it is wonderful. Keep your eyes open, try not to stress too much about it but enjoy it. It really is a wonderful thing to happen.

Good luck
d

Quote:
Originally Posted by mykkrae View Post
Wow...the therapeutic value of knowing that your troubles have been experienced by others is truly underrated.

My adoption was arranged while my birthmother was still pregnant, and I went home with my adoptive parents the day after I was born. My birthparents were pretty young, there wasn't a good situation to raise me anywhere, and there was a whole cycle of hate and instability that they just wanted to let me escape from; my birthmother's best friend's aunt & uncle, unable to have children, became my adoptive parents.

For as long as I can remember, my adoptive parents have been very open about the whole deal; they told me I was adopted when I was four or five, and have revealed more and more details as I've gotten old enough to process them. From the start, though, they made it very clear that my birthparents loved me very much and gave me up so that I could have a good life; this not only cultivated a healthy attitude about my adoption but also helped my self-esteem because I didn't feel unwanted by anybody.

My birthmother actually found me on MySpace about a year ago. I had her and my birthfather in my "Who I'd Like To Meet" section, and one of her friends saw me on there and informed her. She sent me a message telling me who she was, making sure to restrain herself so as not to thrust too much on me at once. She asked that I get permission from my adoptive parents before I respond, if I wanted to speak to her at all. Of course, I'd wanted to meet my family for as long as I could remember, so communication began that way. We just had our first phone conversation last night...two most surreal hours of my life.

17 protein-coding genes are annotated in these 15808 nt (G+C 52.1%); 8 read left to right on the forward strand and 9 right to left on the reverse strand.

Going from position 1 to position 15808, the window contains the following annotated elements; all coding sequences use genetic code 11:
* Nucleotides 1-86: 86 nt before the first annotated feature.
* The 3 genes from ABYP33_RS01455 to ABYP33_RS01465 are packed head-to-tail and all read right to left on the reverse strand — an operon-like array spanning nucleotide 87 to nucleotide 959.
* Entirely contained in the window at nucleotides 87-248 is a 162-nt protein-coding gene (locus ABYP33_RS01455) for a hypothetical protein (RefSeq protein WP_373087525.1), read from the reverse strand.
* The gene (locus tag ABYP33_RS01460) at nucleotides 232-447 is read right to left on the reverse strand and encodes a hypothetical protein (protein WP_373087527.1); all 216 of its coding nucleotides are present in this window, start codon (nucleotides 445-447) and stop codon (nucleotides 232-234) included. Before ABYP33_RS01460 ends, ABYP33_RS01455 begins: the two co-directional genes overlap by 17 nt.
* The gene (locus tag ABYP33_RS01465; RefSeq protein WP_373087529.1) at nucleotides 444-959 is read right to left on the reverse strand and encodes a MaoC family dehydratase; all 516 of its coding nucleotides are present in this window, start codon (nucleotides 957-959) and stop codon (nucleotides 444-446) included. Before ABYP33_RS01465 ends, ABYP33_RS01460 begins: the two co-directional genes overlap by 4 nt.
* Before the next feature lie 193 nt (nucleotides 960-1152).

Now...the tough part. I will probably be meeting my biological family this summer, which is scaring the *bleep* out of my adoptive parents. They've been hearing horror stories of adopted kids walking out on their families ever since they made the decision to adopt me, and they're afraid that I'm going to do the same because I have so much more in common with my biological family. Is there any way that I can effectively reassure them that I won't do this other than to prove it and ask for their trust in the meantime?
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Old 05-10-2008, 04:45 PM
 
Location: In My Own Little World. . .
3,238 posts, read 7,954,689 times
Reputation: 1601
Quote:
Originally Posted by mykkrae View Post
Wow...the therapeutic value of knowing that your troubles have been experienced by others is truly underrated.